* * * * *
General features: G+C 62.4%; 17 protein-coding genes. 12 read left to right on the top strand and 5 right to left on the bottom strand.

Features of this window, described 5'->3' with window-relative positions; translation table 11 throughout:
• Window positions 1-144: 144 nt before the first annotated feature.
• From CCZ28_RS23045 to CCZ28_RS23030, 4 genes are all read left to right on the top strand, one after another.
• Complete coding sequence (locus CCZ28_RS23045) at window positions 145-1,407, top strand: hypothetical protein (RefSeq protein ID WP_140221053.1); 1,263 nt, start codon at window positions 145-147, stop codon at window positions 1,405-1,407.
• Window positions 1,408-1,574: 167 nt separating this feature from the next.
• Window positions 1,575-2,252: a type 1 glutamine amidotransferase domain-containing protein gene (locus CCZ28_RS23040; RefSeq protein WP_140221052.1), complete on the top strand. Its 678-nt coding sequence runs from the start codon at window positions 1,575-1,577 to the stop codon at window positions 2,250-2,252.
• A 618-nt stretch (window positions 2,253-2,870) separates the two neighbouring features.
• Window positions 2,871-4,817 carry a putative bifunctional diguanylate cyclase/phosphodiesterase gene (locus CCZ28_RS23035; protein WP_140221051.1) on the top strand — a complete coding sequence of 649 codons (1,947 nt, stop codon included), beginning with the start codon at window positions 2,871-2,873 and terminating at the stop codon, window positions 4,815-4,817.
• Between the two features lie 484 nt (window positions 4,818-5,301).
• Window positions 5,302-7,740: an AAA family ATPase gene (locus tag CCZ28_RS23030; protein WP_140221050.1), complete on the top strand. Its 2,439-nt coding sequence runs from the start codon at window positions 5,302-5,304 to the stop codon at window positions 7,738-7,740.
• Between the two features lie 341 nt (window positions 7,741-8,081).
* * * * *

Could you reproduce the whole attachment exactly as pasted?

General features: G+C 62.4%; 17 protein-coding genes. 12 read left to right on the top strand and 5 right to left on the bottom strand.

Features of this window, described 5'->3' with window-relative positions; translation table 11 throughout:
• Window positions 1-144: 144 nt before the first annotated feature.
• From CCZ28_RS23045 to CCZ28_RS23030, 4 genes are all read left to right on the top strand, one after another.
• Complete coding sequence (locus CCZ28_RS23045) at window positions 145-1,407, top strand: hypothetical protein (RefSeq protein ID WP_140221053.1); 1,263 nt, start codon at window positions 145-147, stop codon at window positions 1,405-1,407.
• Window positions 1,408-1,574: 167 nt separating this feature from the next.
• Window positions 1,575-2,252: a type 1 glutamine amidotransferase domain-containing protein gene (locus CCZ28_RS23040; RefSeq protein WP_140221052.1), complete on the top strand. Its 678-nt coding sequence runs from the start codon at window positions 1,575-1,577 to the stop codon at window positions 2,250-2,252.
• A 618-nt stretch (window positions 2,253-2,870) separates the two neighbouring features.
• Window positions 2,871-4,817 carry a putative bifunctional diguanylate cyclase/phosphodiesterase gene (locus CCZ28_RS23035; protein WP_140221051.1) on the top strand — a complete coding sequence of 649 codons (1,947 nt, stop codon included), beginning with the start codon at window positions 2,871-2,873 and terminating at the stop codon, window positions 4,815-4,817.
• Between the two features lie 484 nt (window positions 4,818-5,301).
• Window positions 5,302-7,740: an AAA family ATPase gene (locus tag CCZ28_RS23030; protein WP_140221050.1), complete on the top strand. Its 2,439-nt coding sequence runs from the start codon at window positions 5,302-5,304 to the stop codon at window positions 7,738-7,740.
• Between the two features lie 341 nt (window positions 7,741-8,081).